The literature and evidence relating to palliative care has expanded rapidly.  There is also an increasing policy focus on the delivery of palliative care given an ageing population and the number of people living with advanced and progressive illnesses.  While these factors support the need for change, a more deliberative approach is needed to progress these changes.
The National Institute of Clinical Studies (NICS) has indicated that the first step is to identify where there are gaps between what is known and what is done.  Major evidence sources for palliative care include:
- Commonwealth of Australia. Guidelines for a palliative approach in residential aged care facilities (Enhanced Version). Canberra: Commonwealth of Australia; 2006.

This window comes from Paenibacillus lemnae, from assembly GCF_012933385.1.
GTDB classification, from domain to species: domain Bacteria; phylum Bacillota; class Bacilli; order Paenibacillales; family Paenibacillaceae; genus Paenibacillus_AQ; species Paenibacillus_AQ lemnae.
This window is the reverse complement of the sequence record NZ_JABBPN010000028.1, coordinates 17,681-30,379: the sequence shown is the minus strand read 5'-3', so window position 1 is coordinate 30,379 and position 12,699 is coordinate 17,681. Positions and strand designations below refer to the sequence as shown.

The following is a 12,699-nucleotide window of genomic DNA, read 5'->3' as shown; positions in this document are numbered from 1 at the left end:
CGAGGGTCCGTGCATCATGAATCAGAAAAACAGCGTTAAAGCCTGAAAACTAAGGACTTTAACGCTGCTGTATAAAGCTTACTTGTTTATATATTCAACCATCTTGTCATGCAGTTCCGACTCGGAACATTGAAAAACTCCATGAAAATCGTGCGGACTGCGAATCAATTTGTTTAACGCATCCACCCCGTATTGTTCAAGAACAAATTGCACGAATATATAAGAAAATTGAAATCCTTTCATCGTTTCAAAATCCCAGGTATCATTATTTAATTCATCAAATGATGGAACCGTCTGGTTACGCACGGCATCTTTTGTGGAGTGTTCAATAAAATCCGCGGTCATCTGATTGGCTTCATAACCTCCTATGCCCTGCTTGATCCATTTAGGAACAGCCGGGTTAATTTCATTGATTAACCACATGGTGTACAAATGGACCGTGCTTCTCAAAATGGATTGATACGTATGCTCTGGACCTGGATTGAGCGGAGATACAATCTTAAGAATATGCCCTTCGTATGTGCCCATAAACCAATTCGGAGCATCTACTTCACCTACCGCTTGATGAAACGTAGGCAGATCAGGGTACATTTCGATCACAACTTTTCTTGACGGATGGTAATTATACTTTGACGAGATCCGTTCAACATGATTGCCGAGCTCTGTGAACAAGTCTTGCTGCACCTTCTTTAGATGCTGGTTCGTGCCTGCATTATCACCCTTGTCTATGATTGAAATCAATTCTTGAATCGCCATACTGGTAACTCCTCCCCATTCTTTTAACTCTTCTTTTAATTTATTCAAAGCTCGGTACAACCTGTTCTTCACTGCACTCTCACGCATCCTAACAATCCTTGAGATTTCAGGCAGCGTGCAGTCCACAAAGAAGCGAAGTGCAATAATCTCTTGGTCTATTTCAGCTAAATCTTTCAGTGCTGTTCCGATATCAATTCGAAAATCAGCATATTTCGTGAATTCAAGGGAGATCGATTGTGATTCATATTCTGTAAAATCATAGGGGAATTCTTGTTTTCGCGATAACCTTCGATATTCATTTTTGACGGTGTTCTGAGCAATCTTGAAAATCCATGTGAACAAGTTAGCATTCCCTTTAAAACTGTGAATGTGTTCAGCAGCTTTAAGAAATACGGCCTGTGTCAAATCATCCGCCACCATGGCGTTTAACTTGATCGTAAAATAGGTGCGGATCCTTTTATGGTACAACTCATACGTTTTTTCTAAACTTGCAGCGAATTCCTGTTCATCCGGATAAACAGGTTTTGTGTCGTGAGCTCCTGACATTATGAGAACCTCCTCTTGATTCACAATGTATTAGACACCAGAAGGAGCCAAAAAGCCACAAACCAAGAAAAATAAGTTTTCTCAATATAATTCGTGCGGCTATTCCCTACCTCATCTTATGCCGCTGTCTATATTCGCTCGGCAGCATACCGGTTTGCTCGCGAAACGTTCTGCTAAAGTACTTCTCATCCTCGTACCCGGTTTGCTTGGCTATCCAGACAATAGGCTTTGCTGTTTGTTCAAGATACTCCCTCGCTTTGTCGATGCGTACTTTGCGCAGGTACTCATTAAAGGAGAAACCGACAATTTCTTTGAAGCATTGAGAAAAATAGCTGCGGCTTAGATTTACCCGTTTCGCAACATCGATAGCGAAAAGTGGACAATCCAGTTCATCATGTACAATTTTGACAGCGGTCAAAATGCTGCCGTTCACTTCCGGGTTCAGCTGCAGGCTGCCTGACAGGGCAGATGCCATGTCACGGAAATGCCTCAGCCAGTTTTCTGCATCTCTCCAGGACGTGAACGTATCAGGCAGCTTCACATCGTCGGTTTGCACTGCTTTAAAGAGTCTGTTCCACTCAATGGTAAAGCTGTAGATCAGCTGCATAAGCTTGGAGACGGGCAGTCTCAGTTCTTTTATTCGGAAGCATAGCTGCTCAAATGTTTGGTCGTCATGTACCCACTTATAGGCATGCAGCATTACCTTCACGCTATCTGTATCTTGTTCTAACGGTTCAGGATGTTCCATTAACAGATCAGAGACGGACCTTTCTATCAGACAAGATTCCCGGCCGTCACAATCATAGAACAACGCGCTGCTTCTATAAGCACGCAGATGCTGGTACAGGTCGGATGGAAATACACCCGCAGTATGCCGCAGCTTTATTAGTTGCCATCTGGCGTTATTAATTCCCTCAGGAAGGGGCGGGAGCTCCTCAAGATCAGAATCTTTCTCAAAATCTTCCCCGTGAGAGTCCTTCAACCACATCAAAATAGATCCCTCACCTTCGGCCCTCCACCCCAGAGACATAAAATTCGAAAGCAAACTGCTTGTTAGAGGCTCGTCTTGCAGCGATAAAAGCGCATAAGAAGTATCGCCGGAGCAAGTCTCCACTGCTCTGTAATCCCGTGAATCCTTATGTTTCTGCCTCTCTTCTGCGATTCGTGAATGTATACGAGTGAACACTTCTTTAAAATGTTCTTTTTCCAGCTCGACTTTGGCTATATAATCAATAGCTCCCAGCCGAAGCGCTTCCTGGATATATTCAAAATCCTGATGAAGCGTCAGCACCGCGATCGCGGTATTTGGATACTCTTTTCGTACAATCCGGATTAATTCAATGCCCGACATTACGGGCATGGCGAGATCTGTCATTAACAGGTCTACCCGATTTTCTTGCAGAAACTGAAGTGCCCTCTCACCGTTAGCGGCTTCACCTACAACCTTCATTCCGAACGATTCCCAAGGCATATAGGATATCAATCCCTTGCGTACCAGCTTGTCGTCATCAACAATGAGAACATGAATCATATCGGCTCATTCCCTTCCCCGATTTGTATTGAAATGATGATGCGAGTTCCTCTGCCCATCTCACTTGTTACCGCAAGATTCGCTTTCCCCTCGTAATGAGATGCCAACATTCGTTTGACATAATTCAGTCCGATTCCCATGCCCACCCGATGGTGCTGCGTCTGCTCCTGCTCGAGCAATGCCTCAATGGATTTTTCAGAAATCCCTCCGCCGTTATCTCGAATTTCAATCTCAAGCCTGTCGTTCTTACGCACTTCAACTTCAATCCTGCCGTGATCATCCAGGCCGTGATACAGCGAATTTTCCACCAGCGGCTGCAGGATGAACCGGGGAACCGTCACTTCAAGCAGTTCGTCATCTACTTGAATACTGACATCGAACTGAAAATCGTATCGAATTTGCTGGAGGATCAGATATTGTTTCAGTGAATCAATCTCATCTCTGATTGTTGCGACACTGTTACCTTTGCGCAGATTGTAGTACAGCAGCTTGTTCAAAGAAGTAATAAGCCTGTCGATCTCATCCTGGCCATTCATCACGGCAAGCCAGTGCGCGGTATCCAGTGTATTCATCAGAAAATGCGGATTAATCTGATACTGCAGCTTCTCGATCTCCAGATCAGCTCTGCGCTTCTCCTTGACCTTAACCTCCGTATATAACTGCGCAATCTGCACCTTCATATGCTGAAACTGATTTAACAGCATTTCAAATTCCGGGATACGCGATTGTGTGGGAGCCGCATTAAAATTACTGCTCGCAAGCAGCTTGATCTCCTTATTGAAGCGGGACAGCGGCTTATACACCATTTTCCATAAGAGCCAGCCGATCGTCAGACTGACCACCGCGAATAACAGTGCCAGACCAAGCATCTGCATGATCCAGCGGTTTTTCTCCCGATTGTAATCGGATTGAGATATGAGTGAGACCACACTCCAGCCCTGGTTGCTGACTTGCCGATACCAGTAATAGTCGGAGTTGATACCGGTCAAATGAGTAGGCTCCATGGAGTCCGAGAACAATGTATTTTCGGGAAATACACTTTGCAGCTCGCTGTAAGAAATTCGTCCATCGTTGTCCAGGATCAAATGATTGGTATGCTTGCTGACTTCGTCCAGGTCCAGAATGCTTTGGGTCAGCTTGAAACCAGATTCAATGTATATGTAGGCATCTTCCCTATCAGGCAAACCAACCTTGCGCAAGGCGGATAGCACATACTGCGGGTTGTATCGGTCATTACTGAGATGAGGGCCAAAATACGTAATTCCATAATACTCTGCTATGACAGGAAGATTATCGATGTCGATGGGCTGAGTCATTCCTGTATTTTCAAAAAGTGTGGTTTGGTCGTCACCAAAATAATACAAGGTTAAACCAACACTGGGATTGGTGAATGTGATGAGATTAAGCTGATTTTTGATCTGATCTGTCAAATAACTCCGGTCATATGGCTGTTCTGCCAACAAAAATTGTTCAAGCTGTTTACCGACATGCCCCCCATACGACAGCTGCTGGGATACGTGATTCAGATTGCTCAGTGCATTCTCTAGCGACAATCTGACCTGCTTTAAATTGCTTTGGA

- Lorenz K, Lynn J, Morton SC, Dy S, Mularski R, Shugarman L, et al. End-of-Life care and outcomes. Rockville (MD): Agency for Healthcare Research and Quality (US); 2004 Dec. Evidence Report / Technology Assessment Number 110.
- Clayton J, Hancock K, Butow P, Tattersall M, Currow D. Clinical practice guidelines for communicating prognosis and end-of-life issues with adults in the advanced stages of a life-limiting illness, and their caregivers. Med J Aust. 2007; 186(12 Suppl):S77-S108.
Such sources can be used to determine clinical and service standards based on research evidence. Further evidence on specific palliative care topics can be found in the CareSearch Review Collection.
Audit and benchmarking activities in addition to more formal research studies can highlight gaps between practice and evidence or variations across sites or services. Many palliative care services carry out audit activities as part of their ongoing management processes. The Palliative Care Outcomes Collaborative (PCOC) provides another mechanism for services to assess their performance against other services using validated data collection instruments. These data sources can be used to compare performance against the research evidence and to identify any gaps that may need to be investigated.